Active Braking Systems

Active braking system is also known by other names such as Advanced Emergency Braking System (AEBS) or Autonomous Emergency Braking (AEB). It uses a collection of vehicle sensors that monitors the presence of vehicles ahead and around the vehicle. It also has the ability to detect any situation where there’s an impending collision with another vehicle.

The braking system includes front and rear automatic brakes found in Cadillac, presafe brake system in Mercedes Benz, and other car models which alert the driver of a potential collision with another.

There are many ways to signal the driver of an impending collision like audio alerts and haptic or tactile feedback such as the vibrating steering wheel or seat. At the same time, the active braking system prepares the car brake system for power maximization once pressed. This is employed in Volvo’s City Safe Continental System which stops the vehicle even without the driver’s input.

Why active braking system is important?

The United Nations Economic Commission for Europe (UNECE) has made active braking system mandatory in new heavy vehicles manufactured from 2013. Using the system, a reduction in accidents of 27% which accounts to eight thousand lives per year will be expected.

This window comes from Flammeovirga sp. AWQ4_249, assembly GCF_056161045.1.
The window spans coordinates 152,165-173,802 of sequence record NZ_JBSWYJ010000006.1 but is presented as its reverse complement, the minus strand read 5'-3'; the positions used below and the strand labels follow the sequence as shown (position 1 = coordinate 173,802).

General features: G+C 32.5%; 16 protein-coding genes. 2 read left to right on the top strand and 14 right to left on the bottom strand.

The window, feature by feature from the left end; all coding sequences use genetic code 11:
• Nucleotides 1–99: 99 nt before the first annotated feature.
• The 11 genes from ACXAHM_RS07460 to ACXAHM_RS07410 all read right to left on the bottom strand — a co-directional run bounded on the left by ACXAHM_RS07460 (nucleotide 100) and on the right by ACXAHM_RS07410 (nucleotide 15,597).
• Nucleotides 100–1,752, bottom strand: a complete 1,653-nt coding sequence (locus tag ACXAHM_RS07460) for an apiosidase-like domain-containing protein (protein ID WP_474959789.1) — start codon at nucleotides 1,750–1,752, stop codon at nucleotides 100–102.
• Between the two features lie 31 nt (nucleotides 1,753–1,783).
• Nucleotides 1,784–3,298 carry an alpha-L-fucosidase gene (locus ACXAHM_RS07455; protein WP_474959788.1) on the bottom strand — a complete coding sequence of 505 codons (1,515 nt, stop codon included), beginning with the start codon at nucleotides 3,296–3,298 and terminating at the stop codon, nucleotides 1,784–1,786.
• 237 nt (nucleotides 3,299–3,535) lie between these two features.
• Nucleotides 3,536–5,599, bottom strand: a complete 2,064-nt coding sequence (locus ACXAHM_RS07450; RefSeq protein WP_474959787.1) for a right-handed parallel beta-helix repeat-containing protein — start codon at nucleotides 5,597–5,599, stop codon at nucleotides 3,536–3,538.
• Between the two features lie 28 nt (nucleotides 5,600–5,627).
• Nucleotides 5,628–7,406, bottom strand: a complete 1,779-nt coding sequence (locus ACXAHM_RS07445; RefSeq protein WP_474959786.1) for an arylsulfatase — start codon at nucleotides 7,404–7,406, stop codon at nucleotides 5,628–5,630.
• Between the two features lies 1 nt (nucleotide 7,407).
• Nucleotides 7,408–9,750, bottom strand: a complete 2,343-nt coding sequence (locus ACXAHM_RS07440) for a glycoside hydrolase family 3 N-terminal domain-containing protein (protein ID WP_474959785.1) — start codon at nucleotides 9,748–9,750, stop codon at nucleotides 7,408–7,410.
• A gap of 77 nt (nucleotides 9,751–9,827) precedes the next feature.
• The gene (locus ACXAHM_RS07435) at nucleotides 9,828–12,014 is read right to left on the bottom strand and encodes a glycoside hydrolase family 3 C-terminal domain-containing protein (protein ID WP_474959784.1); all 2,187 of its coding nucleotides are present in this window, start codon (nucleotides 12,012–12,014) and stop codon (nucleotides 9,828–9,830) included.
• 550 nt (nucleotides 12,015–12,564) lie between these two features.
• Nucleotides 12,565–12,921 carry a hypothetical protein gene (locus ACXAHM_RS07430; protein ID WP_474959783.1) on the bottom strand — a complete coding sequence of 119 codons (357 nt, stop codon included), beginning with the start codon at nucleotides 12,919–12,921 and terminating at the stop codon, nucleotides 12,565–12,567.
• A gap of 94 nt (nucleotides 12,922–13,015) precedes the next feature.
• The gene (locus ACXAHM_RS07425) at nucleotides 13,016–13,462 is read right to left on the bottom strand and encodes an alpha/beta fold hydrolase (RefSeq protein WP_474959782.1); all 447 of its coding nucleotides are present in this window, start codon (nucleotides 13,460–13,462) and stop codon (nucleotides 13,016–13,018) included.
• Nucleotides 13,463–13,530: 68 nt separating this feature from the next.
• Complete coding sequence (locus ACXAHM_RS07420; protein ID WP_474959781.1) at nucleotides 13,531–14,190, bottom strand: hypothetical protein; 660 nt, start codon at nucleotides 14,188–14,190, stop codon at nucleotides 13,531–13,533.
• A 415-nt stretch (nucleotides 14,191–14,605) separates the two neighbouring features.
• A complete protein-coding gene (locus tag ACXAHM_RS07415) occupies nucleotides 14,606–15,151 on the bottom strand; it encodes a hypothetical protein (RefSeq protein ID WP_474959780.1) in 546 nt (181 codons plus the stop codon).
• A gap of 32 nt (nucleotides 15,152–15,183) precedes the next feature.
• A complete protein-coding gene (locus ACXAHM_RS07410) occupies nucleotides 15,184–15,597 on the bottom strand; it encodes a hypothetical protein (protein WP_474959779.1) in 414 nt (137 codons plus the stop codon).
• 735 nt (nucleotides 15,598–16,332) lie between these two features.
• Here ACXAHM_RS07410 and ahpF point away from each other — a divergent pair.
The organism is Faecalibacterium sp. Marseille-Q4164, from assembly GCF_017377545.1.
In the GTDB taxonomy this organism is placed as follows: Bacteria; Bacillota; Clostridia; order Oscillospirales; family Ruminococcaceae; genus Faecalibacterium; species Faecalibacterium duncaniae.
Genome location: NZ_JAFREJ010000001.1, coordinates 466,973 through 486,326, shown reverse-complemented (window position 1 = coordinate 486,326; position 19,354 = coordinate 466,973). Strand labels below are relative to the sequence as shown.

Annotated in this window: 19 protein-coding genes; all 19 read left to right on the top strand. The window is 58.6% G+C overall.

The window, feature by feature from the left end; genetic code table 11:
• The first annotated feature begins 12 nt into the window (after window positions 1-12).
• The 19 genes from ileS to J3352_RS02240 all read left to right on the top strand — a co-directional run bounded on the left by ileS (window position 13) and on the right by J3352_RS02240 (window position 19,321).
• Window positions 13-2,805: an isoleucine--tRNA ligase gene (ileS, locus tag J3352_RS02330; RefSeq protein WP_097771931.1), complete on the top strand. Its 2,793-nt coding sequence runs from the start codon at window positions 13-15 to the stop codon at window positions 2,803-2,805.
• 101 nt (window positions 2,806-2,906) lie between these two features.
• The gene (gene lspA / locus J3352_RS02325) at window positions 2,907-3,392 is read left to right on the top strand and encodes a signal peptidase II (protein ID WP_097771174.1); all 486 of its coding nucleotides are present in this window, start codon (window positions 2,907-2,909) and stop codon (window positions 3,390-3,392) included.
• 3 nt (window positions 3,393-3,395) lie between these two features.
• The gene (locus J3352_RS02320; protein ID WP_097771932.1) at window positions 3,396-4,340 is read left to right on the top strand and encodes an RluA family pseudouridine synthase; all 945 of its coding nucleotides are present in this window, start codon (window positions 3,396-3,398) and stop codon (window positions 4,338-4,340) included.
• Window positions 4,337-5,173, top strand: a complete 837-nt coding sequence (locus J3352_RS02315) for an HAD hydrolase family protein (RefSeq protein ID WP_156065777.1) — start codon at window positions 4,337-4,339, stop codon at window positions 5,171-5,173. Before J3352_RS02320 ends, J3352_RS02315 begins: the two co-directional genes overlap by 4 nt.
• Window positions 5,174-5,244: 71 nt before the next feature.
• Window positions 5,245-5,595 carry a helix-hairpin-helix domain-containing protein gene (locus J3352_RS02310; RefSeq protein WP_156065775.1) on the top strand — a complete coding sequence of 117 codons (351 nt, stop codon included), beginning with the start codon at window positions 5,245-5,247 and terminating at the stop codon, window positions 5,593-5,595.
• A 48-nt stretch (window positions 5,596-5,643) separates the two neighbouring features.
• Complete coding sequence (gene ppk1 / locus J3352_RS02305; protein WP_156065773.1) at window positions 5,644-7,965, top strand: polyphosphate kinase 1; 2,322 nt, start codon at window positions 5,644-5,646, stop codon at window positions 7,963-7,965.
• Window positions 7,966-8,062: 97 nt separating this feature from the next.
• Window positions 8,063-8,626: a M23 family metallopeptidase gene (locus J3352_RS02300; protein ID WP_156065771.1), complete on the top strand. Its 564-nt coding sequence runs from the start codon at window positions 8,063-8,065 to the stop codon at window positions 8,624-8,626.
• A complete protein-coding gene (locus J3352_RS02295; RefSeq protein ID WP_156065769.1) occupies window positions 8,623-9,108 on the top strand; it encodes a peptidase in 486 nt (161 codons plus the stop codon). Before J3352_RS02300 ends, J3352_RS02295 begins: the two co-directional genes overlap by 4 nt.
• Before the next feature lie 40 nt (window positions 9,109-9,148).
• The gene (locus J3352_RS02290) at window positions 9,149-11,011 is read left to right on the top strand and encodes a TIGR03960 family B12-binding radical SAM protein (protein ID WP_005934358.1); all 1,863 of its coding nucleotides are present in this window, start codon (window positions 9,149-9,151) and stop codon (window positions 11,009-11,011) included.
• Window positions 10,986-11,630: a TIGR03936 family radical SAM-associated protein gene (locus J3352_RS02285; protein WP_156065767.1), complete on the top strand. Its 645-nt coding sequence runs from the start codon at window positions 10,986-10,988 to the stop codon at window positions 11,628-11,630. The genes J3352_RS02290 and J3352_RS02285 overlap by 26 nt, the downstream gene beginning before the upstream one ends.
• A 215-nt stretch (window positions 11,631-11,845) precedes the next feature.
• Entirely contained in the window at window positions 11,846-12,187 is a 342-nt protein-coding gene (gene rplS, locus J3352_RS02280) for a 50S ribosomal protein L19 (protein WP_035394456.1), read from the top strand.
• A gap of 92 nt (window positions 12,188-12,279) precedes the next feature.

Researches on this system have reported that by reducing stopping distance, there were many benefits to road safety as a result of decreased stopping distances:

  • Active Braking Systems showed in simulator trials that stopping distances is reduced by 45%
  • Car crash rates were reduced by 75% using the preliminary radar based systems
  • 70% of collision cases were avoided using the partial automatic braking

Aside from accident reduction, the system will help the driver to:

  • Prevent rear collisions by helping with maximum brake force in times of emergency
  • Warn him of any potential collision with a coming car or hurdle

How does the system work?

The active braking systems are of many different versions and each provides varying degree of brake support.

  • Brake assist measures the speed and brake force applied to detect when the driver attempts to stop in emergency situations
  • Antilock braking system works by maintaining traction contact, preventing wheel lock up and uncontrolled skidding.
  • Collision warning with brake support is found in Volvo and brake assist system in Mercedes Benz by using radar and cameras to detect any danger around and near the vehicle.
  • Audiovisual warning signals the driver and prepares him for maximum brake application when a potential crash is identified.
  • Presafe and collision avoidance with auto brake are added safety features in Mercedes Benz and Volvo, respectively. They allow the vehicle to apply brakes automatically to slow down the car when driver does not respond to warnings on an impending collision.